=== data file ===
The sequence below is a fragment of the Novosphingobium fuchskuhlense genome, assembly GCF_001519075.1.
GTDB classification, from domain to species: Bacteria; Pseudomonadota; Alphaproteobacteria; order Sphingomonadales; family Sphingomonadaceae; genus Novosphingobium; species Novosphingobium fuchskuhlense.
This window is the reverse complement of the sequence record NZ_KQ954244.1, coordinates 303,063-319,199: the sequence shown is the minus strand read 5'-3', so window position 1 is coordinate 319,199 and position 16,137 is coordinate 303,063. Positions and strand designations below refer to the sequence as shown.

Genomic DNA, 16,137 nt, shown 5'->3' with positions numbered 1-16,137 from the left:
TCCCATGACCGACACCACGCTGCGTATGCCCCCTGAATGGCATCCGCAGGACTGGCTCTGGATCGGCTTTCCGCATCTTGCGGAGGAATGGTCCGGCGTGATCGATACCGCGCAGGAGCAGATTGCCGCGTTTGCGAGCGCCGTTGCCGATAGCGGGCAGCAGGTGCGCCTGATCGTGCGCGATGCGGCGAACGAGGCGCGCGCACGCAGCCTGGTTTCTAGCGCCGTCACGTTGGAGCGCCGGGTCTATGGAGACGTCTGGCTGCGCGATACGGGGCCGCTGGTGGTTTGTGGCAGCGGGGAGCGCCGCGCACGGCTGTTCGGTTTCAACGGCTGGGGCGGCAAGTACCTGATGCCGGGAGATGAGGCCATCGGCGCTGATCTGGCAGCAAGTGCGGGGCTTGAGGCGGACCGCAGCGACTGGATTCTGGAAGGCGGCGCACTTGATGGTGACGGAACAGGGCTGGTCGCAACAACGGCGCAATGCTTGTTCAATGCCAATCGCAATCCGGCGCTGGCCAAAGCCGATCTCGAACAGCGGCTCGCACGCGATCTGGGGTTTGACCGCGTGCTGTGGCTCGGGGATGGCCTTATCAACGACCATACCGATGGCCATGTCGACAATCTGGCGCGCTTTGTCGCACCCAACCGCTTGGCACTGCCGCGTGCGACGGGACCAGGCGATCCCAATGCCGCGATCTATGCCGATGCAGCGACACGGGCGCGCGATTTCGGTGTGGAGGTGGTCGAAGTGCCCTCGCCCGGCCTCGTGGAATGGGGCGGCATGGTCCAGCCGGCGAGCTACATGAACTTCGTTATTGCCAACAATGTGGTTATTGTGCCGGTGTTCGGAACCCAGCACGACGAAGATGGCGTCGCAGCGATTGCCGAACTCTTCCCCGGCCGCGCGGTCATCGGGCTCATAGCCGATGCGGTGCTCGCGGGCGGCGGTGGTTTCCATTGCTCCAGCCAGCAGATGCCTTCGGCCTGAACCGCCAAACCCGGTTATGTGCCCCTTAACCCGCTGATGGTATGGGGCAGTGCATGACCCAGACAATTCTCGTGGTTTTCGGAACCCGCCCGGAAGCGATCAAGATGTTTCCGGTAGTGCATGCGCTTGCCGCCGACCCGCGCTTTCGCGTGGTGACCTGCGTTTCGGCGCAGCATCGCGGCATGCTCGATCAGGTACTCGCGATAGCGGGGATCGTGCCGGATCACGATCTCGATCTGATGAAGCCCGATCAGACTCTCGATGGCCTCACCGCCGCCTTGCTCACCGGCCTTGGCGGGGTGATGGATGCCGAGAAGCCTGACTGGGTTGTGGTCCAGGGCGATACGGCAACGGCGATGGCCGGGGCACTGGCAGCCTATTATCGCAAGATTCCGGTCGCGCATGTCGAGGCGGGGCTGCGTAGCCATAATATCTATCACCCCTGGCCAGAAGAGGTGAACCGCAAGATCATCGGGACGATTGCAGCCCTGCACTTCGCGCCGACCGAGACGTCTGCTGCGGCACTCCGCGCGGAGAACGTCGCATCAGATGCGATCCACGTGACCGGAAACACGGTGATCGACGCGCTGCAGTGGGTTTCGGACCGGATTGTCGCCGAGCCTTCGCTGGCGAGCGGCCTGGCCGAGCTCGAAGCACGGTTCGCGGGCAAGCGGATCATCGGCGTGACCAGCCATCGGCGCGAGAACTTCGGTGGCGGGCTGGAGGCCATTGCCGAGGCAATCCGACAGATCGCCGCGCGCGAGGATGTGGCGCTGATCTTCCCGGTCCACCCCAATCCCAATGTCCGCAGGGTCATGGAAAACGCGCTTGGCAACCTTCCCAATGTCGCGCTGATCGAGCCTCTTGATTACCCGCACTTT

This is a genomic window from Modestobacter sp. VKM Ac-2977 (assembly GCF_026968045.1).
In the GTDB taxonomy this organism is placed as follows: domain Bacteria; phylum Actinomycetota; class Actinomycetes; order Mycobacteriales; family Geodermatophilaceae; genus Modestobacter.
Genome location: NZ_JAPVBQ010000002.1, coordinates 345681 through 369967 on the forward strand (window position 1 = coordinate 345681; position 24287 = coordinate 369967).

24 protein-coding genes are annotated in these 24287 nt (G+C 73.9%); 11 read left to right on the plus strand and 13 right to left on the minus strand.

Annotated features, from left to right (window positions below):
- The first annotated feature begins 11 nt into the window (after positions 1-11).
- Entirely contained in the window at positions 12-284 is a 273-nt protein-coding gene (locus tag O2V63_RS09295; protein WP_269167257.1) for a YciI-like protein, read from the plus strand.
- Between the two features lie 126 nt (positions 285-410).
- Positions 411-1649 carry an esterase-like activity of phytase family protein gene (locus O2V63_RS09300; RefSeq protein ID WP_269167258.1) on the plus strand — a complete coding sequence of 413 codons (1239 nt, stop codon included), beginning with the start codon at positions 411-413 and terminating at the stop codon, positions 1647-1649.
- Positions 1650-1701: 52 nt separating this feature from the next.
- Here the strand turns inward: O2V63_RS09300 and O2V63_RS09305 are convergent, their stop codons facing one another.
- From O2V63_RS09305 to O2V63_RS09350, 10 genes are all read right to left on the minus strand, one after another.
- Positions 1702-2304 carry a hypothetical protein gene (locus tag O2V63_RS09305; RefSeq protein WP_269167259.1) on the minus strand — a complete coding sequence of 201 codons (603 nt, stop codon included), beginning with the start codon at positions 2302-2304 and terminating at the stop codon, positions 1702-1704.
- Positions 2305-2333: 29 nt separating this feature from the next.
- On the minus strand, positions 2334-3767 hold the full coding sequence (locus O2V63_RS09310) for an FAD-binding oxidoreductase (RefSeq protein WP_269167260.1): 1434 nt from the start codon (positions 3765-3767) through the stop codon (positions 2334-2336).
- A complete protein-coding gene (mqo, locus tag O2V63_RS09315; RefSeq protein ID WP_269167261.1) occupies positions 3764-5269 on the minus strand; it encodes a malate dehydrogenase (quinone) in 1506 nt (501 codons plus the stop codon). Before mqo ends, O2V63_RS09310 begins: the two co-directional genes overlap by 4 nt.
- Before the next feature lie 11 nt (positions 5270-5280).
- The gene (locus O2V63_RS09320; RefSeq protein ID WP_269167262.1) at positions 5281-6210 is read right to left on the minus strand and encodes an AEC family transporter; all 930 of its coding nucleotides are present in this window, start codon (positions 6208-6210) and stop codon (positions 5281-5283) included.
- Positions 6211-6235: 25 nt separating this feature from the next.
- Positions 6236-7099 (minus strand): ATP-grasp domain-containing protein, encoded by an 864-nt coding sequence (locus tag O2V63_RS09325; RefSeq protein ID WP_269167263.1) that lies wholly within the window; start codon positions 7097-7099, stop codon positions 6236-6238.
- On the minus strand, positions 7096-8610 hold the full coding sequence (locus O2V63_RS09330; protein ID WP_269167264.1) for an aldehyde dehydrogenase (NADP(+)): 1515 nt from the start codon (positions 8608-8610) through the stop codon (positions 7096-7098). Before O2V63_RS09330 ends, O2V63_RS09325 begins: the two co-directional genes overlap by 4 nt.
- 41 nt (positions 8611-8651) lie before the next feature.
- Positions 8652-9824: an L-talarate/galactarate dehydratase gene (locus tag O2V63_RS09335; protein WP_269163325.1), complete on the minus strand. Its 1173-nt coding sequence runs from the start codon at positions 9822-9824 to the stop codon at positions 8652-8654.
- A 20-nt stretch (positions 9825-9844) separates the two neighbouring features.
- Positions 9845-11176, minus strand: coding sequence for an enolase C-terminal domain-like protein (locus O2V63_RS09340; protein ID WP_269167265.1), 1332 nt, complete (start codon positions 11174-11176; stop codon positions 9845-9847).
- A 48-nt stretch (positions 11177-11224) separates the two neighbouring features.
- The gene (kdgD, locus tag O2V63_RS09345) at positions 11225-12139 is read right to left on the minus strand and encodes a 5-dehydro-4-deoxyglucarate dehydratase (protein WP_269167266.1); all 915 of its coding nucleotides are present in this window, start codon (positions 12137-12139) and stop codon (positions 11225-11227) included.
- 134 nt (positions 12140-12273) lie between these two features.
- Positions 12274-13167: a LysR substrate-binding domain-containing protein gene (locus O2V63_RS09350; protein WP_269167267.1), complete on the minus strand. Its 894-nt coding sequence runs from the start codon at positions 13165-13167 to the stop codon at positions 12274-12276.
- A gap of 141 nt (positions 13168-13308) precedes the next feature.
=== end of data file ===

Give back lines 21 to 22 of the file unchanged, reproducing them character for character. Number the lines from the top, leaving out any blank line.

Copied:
- A complete protein-coding gene (mqo, locus tag O2V63_RS09315; RefSeq protein ID WP_269167261.1) occupies positions 3764-5269 on the minus strand; it encodes a malate dehydrogenase (quinone) in 1506 nt (501 codons plus the stop codon). Before mqo ends, O2V63_RS09310 begins: the two co-directional genes overlap by 4 nt.
- Before the next feature lie 11 nt (positions 5270-5280).